Agriculture and mining are driving the Zimbabwean economy hence the need for serious investment in the two sectors, Dr. Anxious Masuka, the Minister of Lands, Agriculture, Water, and Rural Resettlement has said.
He made the remarks during an interface meeting with stakeholders in the agricultural and mining value chain during the 110th edition of the Zimbabwe Agricultural show in Harare last week.
“Agriculture is the mainstay of the economy and supports the majority of 67 percent of the population that lives in rural areas. Farmers however utilise the topsoil while miners make use of the layers below.
“Mining on its part drives the Zimbabwean economy, contributing over 17 percent of the GDP and generates the largest chunk of foreign currency,” Dr. Masuka said.
He said agriculture, driven by tobacco generates the second-highest in forex figures. Both agriculture and mining employ millions of Zimbabweans and is the source of livelihood for millions more.
While conflicts between farmers and miners hog the limelight, the result of their close collaboration are sometimes underreported.
In partnership with agriculture value chains, mining companies pour millions of dollars into schools, hospitals, clinics, and recreational activities. This year they have been at the forefront of spearheading the fight against COVID-19 through their contributions and interventions.
They proved their mettle when they stood head and shoulder in supporting efforts aimed at mitigating against COVID-19.
The miners understand too well that without supportive communities, responsible local and national policies and a motivated workforce their work won’t just be tough but almost impossible.
Agriculture on its part provides food and sustenance for the miners and the relationship between the two sectors is inextricably interwoven and even deeper as the miners invest their earnings in agriculture.
“So, we have a partnership grounded on mutual respect and collaboration. As the Ministry of Lands, Agriculture, Water, and Rural Resettlement, we are happy that mining companies are partnering communities in agricultural ventures.
“One of the most successful initiatives is the Livestock Revitalisation Programme which is utilising animal genetics to improve the quality and size of herds in rural areas. I would like to applaud mining companies for partnering with us and ZAS in the programme,” Dr Masuka said.
The livestock sector is an important source of livelihoods for the country’s rural households and contributes significantly to inclusive growth of the agriculture sector and the economy as well as food and nutrition security. It also earns significant foreign currency for the country.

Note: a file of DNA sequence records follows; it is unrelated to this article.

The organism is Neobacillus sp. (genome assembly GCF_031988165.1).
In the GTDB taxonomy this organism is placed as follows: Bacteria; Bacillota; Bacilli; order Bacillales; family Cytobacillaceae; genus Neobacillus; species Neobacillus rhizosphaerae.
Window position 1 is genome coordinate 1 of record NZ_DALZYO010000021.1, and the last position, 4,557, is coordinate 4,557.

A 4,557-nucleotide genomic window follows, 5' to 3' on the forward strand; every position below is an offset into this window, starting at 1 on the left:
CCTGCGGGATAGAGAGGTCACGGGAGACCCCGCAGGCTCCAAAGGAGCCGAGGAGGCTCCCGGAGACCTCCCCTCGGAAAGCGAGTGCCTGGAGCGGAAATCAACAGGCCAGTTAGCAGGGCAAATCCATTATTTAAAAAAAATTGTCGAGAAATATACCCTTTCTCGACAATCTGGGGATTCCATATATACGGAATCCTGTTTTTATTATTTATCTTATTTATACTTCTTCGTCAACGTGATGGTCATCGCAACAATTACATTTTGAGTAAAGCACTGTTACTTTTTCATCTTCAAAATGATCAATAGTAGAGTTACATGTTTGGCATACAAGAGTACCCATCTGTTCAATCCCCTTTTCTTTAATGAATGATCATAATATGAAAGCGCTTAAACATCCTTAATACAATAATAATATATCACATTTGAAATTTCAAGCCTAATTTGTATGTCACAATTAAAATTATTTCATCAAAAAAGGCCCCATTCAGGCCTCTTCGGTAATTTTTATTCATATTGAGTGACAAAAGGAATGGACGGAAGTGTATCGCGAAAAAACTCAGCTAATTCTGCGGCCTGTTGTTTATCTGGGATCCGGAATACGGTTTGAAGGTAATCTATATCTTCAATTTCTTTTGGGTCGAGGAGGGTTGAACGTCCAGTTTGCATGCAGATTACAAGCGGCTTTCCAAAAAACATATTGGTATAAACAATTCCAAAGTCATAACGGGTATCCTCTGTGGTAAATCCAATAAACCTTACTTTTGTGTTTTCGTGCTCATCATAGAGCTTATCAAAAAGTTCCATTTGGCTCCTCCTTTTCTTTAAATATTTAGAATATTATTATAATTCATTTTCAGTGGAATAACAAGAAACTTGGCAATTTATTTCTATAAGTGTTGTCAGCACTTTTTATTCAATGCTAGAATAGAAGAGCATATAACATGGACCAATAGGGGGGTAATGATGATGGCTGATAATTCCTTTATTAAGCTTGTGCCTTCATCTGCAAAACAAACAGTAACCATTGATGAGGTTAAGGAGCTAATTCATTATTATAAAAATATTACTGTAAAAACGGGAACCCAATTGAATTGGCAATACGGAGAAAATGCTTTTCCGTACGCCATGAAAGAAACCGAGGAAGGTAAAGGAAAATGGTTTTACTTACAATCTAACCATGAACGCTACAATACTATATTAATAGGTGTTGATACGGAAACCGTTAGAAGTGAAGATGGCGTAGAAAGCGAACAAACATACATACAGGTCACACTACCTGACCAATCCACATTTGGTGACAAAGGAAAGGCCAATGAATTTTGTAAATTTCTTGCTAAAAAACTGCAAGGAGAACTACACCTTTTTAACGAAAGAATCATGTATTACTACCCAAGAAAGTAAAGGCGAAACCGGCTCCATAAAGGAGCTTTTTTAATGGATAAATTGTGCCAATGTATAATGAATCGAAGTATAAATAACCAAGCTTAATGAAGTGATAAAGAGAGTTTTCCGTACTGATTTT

“This support by mining companies dovetails into the Livestock Growth Plan which is part of the Agriculture and Food Systems Transformation Strategy, that seeks to achieve an US$8.2 billion agriculture economy by 2025 capable of anchoring and propelling Zimbabwe towards the Vision 2030 goal of an upper-middle-income economy.
“The Livestock Growth Plan seeks to grow the livestock sector to a US$1.9 billion economy by 2025 and with the support of the mining sector, this can easily be achieved,” the Minister added.
He said while agriculture took a knock from poor rains and covid-19 this year with production, markets and logistics all suffering, the weather forecast for this coming agricultural season is normal to above normal and promises to be a good year, a time to scale up interventions meant to support crop and livestock production.
The government on its part is seized with ensuring food security at household levels through the Pfumvudza initiative. Dr. Masuka called for closer cooperation and partnerships that can move Zimbabwe closer to vision 2030 while creating beneficial relationships for both the agriculture and mining sectors.
Windmill Private Limited is one company that is playing a great role in boosting the country’s livestock through the provision of a variety of stock feeds for poultry and cattle.
The company also supplies fertiliser for crops since plants require particular types of nutrients at specific growth stages. Fertilisers are substances that supply plant nutrients and are the most effective means of increasing crop production and of improving the quality of food, fodder and ornamental plants.
Fertilizers are used in order to supplement the natural nutrient supply in the soil, especially to correct soil deficiencies.
“The use of soil tests can help to determine the status of plant-available nutrients to develop fertilizer recommendations to achieve optimum crop production.
“Efficient application of the correct types and amounts of fertilisers for the supply of the nutrients is an important part of achieving profitable yield,” said Mr. George Rundogo, the Chief Executive Officer of Windmill Private Limited.